SAIC Winning Contracts for Physical Security

by: Matthew Potter
July 21, 2011

Category: Business Line, Companies, Contract Additions, Contract Awards, Department of Defense, development program, Events, logistics, SAIC, Services, U.S. Army | RSS 2.0

The United States military and government needs to protect a variety of sites in Afghanistan in Iraq. These include embassy facilities, administrative sites, airbases, forward posts as well as resupply points. They have heavily invested in physical security systems including traditional items such as fortifications, x-ray systems for vehicles, as well as more high tech surveillance systems. One company that has a foothold in that market is defense contractor SAIC (SAI).

SAIC has recently been awarded multiple contracts dealing with security both to provide it and to develop new systems and methods. These have not only been for use in overseas locations but also in the United States as the U.S. has also worked on enhancing the security of their facilities here.

Earlier this week the Army gave SAIC a contract modification to continue to provide maintenance and sustainment of vehicle and cargo inspection equipment. This is worth about $44 million and work will take place not only in the U.S. but also Afghanistan and Iraq.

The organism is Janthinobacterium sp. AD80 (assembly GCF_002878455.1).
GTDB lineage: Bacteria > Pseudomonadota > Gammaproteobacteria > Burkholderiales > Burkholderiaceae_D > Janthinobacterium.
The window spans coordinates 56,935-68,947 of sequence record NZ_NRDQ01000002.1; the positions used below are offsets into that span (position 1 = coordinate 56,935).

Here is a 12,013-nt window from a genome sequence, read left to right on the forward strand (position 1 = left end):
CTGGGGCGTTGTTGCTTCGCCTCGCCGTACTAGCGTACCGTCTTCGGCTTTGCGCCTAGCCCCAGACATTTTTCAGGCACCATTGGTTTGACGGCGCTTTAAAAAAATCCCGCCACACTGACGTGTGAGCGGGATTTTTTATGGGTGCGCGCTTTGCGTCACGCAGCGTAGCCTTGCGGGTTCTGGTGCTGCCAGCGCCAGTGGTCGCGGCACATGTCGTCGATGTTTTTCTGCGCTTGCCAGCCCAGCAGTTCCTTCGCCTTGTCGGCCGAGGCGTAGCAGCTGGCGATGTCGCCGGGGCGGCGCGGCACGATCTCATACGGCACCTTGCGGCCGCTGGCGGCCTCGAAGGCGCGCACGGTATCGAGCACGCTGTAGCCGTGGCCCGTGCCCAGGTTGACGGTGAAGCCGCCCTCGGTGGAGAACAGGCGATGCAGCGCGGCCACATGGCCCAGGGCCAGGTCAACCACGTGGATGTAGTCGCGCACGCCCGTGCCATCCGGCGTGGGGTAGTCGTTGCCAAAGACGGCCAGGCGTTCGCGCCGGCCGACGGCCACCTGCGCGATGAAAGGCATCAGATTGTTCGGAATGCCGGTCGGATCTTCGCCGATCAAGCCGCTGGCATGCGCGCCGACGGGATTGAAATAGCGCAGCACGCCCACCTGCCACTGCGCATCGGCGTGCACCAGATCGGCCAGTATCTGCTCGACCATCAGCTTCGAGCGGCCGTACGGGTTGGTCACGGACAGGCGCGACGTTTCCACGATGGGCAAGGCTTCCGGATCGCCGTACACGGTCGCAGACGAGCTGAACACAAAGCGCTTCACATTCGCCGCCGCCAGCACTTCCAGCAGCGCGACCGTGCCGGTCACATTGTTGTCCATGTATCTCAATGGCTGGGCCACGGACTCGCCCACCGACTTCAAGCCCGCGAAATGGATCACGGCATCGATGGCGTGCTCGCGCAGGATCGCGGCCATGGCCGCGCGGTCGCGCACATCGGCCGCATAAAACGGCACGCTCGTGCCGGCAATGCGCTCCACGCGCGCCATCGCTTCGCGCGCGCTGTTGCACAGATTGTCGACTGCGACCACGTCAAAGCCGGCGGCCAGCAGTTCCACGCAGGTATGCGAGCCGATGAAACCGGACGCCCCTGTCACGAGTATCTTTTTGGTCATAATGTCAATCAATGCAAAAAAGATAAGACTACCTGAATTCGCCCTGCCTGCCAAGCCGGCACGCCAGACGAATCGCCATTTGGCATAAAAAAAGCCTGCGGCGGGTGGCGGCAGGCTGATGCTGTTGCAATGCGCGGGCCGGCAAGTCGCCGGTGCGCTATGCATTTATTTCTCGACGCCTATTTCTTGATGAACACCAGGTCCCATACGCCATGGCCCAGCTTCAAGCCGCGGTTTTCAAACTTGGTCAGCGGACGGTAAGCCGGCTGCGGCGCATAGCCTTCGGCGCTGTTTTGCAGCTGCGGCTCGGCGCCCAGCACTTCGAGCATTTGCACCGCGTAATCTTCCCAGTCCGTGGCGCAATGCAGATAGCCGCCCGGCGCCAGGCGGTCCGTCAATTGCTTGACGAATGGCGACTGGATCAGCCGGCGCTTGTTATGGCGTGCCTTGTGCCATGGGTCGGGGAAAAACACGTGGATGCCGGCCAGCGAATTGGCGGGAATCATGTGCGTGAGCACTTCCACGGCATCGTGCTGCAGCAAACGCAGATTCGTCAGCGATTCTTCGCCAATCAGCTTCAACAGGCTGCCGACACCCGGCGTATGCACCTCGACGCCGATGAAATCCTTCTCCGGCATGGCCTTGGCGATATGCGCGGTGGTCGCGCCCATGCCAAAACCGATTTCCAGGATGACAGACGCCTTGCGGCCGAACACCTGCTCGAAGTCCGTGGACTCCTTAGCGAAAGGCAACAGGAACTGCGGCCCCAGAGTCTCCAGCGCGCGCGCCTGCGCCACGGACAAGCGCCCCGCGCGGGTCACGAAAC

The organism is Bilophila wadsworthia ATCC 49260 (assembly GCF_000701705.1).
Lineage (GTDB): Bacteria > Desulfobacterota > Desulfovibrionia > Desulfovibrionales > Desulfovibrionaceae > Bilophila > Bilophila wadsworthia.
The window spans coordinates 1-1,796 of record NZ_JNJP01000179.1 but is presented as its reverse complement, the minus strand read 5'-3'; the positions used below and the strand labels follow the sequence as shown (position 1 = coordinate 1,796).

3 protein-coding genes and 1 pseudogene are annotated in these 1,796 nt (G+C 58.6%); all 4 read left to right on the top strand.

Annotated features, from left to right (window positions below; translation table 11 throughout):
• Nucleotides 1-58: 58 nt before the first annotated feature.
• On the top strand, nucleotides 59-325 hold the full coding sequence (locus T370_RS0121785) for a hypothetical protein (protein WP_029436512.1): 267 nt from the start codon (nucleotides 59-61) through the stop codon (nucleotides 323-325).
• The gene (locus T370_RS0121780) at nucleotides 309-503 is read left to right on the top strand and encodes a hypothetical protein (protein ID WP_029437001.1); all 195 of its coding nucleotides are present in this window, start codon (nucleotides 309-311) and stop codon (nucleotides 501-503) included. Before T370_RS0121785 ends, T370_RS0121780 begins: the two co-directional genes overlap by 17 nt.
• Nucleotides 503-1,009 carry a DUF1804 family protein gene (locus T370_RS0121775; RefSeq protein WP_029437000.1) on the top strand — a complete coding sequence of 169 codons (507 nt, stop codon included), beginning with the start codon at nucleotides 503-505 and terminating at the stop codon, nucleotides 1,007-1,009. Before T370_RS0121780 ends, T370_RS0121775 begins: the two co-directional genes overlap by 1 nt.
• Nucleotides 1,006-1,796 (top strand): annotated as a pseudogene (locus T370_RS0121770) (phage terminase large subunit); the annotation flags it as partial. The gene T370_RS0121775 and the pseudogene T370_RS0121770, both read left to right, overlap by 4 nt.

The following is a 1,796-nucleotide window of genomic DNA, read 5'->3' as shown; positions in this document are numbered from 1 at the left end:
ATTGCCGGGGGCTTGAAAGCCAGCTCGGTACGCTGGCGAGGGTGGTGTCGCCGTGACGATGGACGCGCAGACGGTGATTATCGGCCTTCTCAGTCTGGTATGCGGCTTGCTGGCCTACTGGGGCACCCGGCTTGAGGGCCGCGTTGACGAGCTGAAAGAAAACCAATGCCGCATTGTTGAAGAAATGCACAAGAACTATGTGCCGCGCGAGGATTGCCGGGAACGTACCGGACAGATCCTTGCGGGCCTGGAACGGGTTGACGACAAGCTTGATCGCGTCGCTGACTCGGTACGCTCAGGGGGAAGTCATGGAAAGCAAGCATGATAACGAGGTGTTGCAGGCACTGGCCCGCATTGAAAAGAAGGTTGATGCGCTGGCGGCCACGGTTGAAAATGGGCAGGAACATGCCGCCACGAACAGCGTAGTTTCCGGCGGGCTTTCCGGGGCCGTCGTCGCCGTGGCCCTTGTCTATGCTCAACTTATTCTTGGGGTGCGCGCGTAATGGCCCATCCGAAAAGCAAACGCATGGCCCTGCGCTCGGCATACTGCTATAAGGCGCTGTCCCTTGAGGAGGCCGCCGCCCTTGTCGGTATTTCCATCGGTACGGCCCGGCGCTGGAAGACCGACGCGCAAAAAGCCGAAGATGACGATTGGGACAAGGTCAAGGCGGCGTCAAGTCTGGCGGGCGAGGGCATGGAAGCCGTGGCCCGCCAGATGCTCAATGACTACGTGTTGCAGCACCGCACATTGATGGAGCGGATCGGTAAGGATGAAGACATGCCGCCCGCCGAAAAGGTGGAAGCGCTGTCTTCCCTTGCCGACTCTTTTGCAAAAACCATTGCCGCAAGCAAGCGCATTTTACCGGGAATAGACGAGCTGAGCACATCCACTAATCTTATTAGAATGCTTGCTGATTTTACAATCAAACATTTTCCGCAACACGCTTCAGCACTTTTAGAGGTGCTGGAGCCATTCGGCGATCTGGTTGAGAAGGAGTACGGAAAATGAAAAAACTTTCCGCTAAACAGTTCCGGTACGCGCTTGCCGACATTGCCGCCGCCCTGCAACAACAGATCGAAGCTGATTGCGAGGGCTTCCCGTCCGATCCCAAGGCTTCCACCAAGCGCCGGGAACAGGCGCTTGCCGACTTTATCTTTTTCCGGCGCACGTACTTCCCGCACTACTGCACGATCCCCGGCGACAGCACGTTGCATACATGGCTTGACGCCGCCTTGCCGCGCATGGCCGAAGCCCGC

The Army also awarded under an existing contract a modification to purchase two complete “outpost surveillance and force protection systems”. This is an $8 million contract and no locations of the installation sites were provided.

The Air Force also purchased physical security system from SAIC. This will be installed at Tinker Air Force Base in Oklahoma. SAIC is part of that service’s Electronic Systems Center’s Force Protection Security System (FPS2) contract. Under the award SAIC will also provide one years logistical support for the system.

Finally, a SAIC subsidiary, Science, Engineering and Technology Corporation (SET), a contract to purchase a portable system that could detect “suicide bombers” at a distance. That contract is worth over $48 million. The system detects potential bombers and then uses radar to analyze the target looking for returns that might indicate explosives. Over 40 of the systems have already been deployed.

The United States spends a great deal of money on protecting its personnel and assets. SAIC has obviously found work in that market sector. As long as the U.S. is involved overseas and there is a terrorist threat in the U.S. this kind of work will exist and funding will be available for these efforts. SAIC will continue to benefit from that.

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